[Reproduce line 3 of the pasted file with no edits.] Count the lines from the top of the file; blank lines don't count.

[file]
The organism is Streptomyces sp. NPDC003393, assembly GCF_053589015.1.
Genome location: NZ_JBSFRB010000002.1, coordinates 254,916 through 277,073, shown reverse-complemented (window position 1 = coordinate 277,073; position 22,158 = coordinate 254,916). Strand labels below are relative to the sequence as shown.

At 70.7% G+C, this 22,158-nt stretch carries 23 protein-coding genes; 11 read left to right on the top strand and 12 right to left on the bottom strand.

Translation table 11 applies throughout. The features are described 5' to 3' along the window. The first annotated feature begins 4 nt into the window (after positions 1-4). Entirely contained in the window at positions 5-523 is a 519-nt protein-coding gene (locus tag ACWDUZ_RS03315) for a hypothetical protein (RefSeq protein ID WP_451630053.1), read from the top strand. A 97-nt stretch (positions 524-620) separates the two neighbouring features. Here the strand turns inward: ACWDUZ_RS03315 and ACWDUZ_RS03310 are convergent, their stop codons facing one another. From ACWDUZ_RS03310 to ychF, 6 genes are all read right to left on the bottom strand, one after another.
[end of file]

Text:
At 70.7% G+C, this 22,158-nt stretch carries 23 protein-coding genes; 11 read left to right on the top strand and 12 right to left on the bottom strand.